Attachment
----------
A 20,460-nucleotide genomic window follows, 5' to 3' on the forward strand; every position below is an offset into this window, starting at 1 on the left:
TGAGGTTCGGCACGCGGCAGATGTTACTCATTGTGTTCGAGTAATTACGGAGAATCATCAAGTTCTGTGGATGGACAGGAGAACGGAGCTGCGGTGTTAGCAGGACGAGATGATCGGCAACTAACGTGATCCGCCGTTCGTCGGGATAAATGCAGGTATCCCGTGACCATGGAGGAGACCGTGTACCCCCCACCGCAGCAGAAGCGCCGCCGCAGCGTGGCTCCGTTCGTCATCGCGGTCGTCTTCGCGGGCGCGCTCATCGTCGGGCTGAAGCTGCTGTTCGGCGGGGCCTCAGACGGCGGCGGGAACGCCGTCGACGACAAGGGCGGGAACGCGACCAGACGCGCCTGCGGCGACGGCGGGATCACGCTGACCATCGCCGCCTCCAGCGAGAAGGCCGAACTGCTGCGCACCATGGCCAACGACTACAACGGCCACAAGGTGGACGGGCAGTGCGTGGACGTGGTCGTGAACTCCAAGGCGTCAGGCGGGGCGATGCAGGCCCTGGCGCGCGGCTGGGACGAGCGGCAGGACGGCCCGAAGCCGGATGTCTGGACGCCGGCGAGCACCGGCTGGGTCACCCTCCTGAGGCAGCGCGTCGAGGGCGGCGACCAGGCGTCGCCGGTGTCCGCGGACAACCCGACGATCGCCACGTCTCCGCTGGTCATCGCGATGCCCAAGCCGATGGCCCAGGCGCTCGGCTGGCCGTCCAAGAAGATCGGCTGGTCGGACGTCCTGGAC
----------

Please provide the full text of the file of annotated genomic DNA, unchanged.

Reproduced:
A 20,460-nucleotide genomic window follows, 5' to 3' on the forward strand; every position below is an offset into this window, starting at 1 on the left:
TGAGGTTCGGCACGCGGCAGATGTTACTCATTGTGTTCGAGTAATTACGGAGAATCATCAAGTTCTGTGGATGGACAGGAGAACGGAGCTGCGGTGTTAGCAGGACGAGATGATCGGCAACTAACGTGATCCGCCGTTCGTCGGGATAAATGCAGGTATCCCGTGACCATGGAGGAGACCGTGTACCCCCCACCGCAGCAGAAGCGCCGCCGCAGCGTGGCTCCGTTCGTCATCGCGGTCGTCTTCGCGGGCGCGCTCATCGTCGGGCTGAAGCTGCTGTTCGGCGGGGCCTCAGACGGCGGCGGGAACGCCGTCGACGACAAGGGCGGGAACGCGACCAGACGCGCCTGCGGCGACGGCGGGATCACGCTGACCATCGCCGCCTCCAGCGAGAAGGCCGAACTGCTGCGCACCATGGCCAACGACTACAACGGCCACAAGGTGGACGGGCAGTGCGTGGACGTGGTCGTGAACTCCAAGGCGTCAGGCGGGGCGATGCAGGCCCTGGCGCGCGGCTGGGACGAGCGGCAGGACGGCCCGAAGCCGGATGTCTGGACGCCGGCGAGCACCGGCTGGGTCACCCTCCTGAGGCAGCGCGTCGAGGGCGGCGACCAGGCGTCGCCGGTGTCCGCGGACAACCCGACGATCGCCACGTCTCCGCTGGTCATCGCGATGCCCAAGCCGATGGCCCAGGCGCTCGGCTGGCCGTCCAAGAAGATCGGCTGGTCGGACGTCCTGGAC